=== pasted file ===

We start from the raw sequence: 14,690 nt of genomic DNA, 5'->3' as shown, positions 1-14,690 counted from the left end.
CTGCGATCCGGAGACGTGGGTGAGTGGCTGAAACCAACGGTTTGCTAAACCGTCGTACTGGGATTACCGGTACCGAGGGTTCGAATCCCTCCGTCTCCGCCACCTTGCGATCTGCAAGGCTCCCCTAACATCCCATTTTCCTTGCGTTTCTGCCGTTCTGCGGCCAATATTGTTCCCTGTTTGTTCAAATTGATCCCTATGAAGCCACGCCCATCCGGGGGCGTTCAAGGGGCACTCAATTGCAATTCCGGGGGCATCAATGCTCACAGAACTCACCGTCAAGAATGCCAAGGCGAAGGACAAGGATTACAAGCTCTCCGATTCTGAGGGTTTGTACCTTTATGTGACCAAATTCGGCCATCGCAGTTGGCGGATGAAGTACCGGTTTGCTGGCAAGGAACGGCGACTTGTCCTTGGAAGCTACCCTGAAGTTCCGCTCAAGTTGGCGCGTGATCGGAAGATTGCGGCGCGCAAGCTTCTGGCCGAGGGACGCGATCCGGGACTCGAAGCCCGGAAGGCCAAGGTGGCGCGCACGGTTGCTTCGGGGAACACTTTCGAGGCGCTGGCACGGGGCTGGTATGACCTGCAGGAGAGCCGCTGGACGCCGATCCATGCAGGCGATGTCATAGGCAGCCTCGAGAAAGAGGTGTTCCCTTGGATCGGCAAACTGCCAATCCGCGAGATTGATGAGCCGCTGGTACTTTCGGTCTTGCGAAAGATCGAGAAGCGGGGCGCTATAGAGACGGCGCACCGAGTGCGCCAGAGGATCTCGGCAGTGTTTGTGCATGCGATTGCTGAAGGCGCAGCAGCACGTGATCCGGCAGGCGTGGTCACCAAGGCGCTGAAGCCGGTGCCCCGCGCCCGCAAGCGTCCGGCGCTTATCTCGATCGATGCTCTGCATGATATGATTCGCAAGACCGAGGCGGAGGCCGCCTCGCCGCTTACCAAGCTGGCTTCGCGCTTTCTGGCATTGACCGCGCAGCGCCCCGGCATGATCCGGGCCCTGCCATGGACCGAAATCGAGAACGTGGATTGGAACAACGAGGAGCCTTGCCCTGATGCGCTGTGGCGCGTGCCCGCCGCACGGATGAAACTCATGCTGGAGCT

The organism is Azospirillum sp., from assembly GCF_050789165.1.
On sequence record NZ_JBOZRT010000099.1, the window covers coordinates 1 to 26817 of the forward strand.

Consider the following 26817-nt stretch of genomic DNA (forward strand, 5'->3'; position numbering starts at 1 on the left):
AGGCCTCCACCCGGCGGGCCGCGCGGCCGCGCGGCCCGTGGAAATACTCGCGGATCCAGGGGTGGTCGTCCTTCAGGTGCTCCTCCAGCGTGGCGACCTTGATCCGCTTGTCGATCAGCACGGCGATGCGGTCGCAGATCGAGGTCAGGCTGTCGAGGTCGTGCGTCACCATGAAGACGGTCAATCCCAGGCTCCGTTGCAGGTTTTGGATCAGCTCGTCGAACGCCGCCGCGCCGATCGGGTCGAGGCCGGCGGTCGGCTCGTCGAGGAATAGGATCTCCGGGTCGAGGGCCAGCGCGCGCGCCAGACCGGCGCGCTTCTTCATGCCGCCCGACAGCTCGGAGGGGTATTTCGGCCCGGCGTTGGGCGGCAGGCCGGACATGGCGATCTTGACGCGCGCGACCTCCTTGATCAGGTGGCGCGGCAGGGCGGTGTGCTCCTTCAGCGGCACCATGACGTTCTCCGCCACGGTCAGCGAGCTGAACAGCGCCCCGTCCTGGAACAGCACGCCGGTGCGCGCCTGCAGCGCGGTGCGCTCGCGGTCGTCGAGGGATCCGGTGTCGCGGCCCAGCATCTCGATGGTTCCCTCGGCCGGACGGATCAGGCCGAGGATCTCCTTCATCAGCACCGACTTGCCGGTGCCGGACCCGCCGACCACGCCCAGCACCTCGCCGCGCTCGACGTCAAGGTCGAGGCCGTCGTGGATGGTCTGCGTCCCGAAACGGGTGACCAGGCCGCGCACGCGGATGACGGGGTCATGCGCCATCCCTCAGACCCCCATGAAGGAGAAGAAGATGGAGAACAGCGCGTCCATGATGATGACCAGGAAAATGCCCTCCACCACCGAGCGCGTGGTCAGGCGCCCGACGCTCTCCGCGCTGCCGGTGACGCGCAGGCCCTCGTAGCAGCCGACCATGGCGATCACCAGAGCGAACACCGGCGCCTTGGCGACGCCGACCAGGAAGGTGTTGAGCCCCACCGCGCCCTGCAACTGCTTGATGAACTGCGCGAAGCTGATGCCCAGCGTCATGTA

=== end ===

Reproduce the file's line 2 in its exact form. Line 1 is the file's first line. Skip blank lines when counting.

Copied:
CTGCGATCCGGAGACGTGGGTGAGTGGCTGAAACCAACGGTTTGCTAAACCGTCGTACTGGGATTACCGGTACCGAGGGTTCGAATCCCTCCGTCTCCGCCACCTTGCGATCTGCAAGGCTCCCCTAACATCCCATTTTCCTTGCGTTTCTGCCGTTCTGCGGCCAATATTGTTCCCTGTTTGTTCAAATTGATCCCTATGAAGCCACGCCCATCCGGGGGCGTTCAAGGGGCACTCAATTGCAATTCCGGGGGCATCAATGCTCACAGAACTCACCGTCAAGAATGCCAAGGCGAAGGACAAGGATTACAAGCTCTCCGATTCTGAGGGTTTGTACCTTTATGTGACCAAATTCGGCCATCGCAGTTGGCGGATGAAGTACCGGTTTGCTGGCAAGGAACGGCGACTTGTCCTTGGAAGCTACCCTGAAGTTCCGCTCAAGTTGGCGCGTGATCGGAAGATTGCGGCGCGCAAGCTTCTGGCCGAGGGACGCGATCCGGGACTCGAAGCCCGGAAGGCCAAGGTGGCGCGCACGGTTGCTTCGGGGAACACTTTCGAGGCGCTGGCACGGGGCTGGTATGACCTGCAGGAGAGCCGCTGGACGCCGATCCATGCAGGCGATGTCATAGGCAGCCTCGAGAAAGAGGTGTTCCCTTGGATCGGCAAACTGCCAATCCGCGAGATTGATGAGCCGCTGGTACTTTCGGTCTTGCGAAAGATCGAGAAGCGGGGCGCTATAGAGACGGCGCACCGAGTGCGCCAGAGGATCTCGGCAGTGTTTGTGCATGCGATTGCTGAAGGCGCAGCAGCACGTGATCCGGCAGGCGTGGTCACCAAGGCGCTGAAGCCGGTGCCCCGCGCCCGCAAGCGTCCGGCGCTTATCTCGATCGATGCTCTGCATGATATGATTCGCAAGACCGAGGCGGAGGCCGCCTCGCCGCTTACCAAGCTGGCTTCGCGCTTTCTGGCATTGACCGCGCAGCGCCCCGGCATGATCCGGGCCCTGCCATGGACCGAAATCGAGAACGTGGATTGGAACAACGAGGAGCCTTGCCCTGATGCGCTGTGGCGCGTGCCCGCCGCACGGATGAAACTCATGCTGGAGCT